After being discovered in North Wales over five years ago, a pair of unique relics dating back about 3,400 years to the Middle Bronze Age artifacts have been designated treasure. During the Bronze Age, the two bronze mould valves were used to produce palstaves (a kind of axe).
On August 12, 2017, George Borrill, of Llandudno Junction, spotted Bronze Age artifacts while metal-detecting on rugged pastureland near Conwy. Only 17 similar molds have been discovered in the UK prior to Mr Borrill’s discovery.
Mr Borrill submitted his find to Dr Susie White, Finds Officer for the Portable Antiquities Scheme in Wales (PAS Cymru), and curatorial personnel at Amgueddfa Cymru – National Museum Wales reported it as treasure. Kate Sutherland, assistant coroner for North Wales east and central, recorded the item as treasure during an inquest conducted at Ruthin County Hall today (June 1).
The moulds are about eight inches in length and feature a single midrib decoration with a side-loop. The two mould valves, which date back to 1400-1275 BCE, once formed a matching pair, the two locking together – one a positive valve with projecting tenons and the other the negative valve with matching recesses.
Raised rib and moulding embellishment adorn the outside surfaces, each with a slightly different pattern. Amgueddfa Cymru – National Museum Wales Principal Curator for Prehistory Adam Gwilt said: “This is a significant new archaeological find for Wales.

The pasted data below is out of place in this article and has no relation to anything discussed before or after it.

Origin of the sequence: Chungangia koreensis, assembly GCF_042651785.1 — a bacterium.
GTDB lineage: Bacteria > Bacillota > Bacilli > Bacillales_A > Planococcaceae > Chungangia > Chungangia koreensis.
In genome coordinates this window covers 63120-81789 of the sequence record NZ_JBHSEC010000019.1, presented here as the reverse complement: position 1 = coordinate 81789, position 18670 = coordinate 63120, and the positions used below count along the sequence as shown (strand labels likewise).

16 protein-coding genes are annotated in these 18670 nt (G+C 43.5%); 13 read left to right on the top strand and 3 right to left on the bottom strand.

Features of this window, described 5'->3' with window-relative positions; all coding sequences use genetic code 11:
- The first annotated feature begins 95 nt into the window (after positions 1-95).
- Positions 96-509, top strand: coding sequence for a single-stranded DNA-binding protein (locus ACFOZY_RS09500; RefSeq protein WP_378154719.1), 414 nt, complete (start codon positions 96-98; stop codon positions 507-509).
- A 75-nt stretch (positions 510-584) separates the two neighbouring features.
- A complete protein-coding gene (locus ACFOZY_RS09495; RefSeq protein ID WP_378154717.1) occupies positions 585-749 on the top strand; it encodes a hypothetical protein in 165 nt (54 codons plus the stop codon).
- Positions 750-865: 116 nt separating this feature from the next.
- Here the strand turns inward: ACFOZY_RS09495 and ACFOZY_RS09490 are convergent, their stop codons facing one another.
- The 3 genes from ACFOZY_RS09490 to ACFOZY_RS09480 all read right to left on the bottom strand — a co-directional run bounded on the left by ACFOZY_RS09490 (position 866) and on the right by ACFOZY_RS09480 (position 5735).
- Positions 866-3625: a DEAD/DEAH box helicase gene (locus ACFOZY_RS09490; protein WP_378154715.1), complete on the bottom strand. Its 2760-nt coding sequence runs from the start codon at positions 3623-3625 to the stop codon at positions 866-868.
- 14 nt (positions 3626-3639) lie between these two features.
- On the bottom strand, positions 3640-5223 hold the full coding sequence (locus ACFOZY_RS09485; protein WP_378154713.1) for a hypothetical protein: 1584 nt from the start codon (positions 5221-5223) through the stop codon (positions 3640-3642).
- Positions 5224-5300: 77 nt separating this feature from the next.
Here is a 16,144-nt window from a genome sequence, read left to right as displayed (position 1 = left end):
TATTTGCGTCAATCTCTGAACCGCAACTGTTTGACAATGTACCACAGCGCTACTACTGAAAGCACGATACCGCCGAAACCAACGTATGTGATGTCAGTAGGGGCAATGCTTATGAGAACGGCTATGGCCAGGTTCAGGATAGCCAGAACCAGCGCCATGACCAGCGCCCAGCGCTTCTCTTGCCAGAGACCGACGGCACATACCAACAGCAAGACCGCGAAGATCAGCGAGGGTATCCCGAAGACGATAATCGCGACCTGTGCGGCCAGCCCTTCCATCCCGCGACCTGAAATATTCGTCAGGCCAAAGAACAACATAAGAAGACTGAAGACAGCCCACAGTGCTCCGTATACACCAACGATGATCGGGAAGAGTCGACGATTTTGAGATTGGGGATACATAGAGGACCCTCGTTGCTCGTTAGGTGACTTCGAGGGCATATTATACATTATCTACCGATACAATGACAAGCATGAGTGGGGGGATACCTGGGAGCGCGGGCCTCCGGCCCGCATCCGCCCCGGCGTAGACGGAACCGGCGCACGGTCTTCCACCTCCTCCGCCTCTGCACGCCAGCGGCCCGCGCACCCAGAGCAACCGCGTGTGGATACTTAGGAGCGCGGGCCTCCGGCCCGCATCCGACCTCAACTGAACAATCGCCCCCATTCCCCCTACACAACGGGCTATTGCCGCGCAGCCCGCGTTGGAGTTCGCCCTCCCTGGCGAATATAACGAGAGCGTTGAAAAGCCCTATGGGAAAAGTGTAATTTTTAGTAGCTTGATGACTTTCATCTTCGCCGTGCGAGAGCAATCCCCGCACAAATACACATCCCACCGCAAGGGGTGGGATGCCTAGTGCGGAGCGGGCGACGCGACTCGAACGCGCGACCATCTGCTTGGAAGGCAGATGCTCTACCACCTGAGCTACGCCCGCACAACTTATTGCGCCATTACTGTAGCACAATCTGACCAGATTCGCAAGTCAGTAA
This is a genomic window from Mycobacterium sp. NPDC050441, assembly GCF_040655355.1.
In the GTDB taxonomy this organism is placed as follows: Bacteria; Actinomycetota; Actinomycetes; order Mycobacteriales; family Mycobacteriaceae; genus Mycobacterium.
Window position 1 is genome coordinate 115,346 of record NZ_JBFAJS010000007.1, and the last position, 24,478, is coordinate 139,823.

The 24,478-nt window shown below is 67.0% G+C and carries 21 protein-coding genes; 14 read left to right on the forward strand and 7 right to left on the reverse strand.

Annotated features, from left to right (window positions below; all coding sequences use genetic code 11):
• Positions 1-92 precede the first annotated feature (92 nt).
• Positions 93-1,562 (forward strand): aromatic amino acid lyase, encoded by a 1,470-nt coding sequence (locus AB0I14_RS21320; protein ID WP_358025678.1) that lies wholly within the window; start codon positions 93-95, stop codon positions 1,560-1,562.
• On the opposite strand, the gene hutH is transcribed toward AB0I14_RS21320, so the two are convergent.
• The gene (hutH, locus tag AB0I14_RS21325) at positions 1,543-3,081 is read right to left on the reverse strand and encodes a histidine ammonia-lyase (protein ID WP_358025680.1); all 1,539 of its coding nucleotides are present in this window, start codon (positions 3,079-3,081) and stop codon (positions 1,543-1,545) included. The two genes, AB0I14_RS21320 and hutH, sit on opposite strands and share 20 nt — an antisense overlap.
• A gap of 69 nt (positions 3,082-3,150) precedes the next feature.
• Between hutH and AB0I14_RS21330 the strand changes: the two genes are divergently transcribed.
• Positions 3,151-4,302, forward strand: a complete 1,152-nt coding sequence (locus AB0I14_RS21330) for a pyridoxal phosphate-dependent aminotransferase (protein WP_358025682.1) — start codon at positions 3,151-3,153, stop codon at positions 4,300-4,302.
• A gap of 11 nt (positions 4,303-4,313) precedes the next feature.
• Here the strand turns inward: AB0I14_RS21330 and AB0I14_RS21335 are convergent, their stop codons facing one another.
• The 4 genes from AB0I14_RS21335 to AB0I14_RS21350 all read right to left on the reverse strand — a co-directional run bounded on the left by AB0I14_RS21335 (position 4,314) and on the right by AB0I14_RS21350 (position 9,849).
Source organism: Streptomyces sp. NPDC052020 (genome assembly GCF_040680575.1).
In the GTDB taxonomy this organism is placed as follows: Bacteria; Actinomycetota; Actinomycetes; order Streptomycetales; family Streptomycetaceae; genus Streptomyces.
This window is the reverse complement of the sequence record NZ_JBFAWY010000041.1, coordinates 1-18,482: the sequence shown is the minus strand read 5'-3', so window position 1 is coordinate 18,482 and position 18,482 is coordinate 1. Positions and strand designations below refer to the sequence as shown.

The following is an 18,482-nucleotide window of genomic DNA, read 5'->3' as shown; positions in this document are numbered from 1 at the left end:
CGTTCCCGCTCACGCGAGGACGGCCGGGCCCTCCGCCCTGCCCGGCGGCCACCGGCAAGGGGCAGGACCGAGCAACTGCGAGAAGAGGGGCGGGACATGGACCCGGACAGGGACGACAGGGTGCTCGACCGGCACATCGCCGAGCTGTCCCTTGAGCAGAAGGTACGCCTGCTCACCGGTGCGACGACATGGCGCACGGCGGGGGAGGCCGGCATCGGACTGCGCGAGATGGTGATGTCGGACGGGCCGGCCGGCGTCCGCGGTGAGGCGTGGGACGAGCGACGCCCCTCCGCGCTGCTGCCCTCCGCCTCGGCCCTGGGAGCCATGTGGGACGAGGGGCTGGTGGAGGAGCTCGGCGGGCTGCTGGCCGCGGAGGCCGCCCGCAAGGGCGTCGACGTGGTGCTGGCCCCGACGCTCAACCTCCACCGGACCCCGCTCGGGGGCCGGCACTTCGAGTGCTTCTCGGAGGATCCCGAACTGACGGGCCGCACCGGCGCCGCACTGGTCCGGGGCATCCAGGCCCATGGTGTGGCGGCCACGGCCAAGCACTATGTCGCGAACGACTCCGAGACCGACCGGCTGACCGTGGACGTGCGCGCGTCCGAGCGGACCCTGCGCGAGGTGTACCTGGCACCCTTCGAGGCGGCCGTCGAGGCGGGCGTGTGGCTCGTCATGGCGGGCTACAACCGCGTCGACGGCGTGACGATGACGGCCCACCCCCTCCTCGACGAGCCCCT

“Moulds such as these are quite rare across Britain. They offer us great insights into the bronze casting traditions operating in North Wales during the Middle Bronze Age.
“The growing evidence for moulds and palstave hoard finds in this area suggests that a range of bronze palstaves with midrib decorations were made here and were then exchanged and transported over long distances at this time, to their place of use. It is likely that the nearby Great Orme Bronze Age copper mines, some of the most important prehistoric mines in Europe and in their heyday during the Middle Bronze Age, provided the local source of copper for bronzesmiths.
“Tin from Cornwall was accessed, to mix with the molten copper to form these bronze artefacts. This matching pair of moulds appears to have been deliberately buried, rather than being recycled at the end of their lives, perhaps during a symbolic act of returning these powerful objects to their place of origin.”
National Museum of Wales – Amgueddfa Cymru Following an impartial appraisal by the Treasure Valuation Committee, Wales intends to acquire this treasure trove.